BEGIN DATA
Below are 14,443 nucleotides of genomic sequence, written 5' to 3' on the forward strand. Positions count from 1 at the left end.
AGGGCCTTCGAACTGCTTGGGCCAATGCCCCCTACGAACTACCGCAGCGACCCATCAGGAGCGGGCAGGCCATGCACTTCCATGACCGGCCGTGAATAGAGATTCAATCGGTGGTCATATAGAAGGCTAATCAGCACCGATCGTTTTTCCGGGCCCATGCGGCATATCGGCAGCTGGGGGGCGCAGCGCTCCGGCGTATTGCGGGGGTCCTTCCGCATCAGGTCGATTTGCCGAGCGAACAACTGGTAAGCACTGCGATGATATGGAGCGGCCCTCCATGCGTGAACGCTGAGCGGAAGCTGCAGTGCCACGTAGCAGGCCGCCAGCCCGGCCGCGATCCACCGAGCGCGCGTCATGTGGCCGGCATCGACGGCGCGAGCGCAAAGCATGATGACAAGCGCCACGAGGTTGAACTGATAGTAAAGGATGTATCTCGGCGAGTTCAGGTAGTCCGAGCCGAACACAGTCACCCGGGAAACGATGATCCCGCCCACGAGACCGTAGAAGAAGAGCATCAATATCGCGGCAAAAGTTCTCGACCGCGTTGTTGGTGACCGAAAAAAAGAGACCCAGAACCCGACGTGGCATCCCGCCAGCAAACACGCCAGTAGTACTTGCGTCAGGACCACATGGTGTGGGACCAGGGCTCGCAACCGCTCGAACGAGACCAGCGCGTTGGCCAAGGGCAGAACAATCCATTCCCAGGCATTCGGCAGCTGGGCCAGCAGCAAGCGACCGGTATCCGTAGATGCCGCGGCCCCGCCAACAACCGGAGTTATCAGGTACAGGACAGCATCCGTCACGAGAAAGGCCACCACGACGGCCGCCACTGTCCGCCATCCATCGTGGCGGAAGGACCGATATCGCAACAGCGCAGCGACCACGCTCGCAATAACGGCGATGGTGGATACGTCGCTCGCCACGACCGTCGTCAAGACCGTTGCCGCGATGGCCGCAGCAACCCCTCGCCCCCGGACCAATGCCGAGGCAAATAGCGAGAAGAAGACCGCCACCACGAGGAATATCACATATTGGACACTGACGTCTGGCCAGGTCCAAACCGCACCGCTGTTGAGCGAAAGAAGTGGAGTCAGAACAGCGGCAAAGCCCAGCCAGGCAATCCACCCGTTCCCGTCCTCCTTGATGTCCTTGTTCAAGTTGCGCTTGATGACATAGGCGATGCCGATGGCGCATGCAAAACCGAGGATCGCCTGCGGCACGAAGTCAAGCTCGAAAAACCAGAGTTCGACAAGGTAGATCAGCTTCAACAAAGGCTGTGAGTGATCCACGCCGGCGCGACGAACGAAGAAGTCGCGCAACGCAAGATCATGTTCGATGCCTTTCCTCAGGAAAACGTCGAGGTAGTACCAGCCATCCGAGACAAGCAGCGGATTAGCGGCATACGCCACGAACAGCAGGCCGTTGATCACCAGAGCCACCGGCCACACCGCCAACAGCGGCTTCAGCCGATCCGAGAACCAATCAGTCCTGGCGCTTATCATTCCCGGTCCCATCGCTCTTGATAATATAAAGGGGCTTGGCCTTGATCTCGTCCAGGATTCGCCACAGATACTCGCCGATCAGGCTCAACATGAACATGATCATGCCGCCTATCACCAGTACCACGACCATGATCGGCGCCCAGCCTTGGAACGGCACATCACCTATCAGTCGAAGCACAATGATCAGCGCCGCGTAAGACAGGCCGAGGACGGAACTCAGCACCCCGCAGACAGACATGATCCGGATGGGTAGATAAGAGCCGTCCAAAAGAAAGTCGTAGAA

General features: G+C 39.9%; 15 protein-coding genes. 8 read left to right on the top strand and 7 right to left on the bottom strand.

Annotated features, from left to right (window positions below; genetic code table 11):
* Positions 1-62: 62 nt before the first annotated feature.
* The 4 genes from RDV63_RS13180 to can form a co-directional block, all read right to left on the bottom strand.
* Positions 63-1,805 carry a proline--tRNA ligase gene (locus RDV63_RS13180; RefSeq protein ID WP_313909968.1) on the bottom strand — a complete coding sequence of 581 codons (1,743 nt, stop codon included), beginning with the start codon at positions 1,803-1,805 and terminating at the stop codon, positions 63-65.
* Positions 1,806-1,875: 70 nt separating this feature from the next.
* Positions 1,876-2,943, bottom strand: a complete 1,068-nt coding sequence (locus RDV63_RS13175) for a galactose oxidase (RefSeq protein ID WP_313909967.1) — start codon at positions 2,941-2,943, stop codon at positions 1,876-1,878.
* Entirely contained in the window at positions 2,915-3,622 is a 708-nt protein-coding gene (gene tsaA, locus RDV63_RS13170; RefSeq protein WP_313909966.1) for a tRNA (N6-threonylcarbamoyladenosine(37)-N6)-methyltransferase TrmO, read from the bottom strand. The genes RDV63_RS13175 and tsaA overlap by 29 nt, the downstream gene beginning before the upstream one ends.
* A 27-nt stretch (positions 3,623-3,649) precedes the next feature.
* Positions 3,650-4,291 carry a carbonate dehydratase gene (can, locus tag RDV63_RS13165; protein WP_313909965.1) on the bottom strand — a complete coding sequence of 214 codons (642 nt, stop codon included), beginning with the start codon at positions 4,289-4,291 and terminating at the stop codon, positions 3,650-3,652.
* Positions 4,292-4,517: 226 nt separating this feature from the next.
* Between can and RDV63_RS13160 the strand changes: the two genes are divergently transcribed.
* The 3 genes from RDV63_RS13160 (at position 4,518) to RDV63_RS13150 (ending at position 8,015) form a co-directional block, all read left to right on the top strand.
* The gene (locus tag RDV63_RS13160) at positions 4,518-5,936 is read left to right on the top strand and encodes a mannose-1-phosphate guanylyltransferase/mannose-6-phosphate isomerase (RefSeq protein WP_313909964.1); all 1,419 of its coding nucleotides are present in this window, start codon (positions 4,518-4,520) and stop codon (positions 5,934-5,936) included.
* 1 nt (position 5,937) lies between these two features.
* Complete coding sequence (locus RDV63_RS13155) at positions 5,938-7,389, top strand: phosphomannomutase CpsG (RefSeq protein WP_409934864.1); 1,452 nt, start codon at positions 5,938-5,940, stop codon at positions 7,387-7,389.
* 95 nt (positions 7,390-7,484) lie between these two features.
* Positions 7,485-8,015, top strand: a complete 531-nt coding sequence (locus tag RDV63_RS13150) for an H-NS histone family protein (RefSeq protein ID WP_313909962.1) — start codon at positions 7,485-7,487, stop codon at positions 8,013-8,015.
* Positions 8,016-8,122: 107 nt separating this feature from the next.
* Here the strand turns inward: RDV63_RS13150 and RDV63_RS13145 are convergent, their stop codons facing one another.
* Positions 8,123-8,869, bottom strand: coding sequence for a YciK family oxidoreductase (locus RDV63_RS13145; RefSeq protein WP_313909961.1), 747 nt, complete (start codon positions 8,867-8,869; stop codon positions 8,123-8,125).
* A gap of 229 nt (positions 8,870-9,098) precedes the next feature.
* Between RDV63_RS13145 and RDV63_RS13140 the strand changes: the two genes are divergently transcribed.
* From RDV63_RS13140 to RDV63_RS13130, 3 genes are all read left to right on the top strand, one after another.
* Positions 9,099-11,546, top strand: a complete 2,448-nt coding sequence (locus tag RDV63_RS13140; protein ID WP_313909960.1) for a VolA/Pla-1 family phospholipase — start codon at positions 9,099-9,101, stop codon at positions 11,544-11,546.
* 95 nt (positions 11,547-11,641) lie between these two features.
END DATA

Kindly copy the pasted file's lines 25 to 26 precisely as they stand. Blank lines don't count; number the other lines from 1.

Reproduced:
* Between RDV63_RS13145 and RDV63_RS13140 the strand changes: the two genes are divergently transcribed.
* From RDV63_RS13140 to RDV63_RS13130, 3 genes are all read left to right on the top strand, one after another.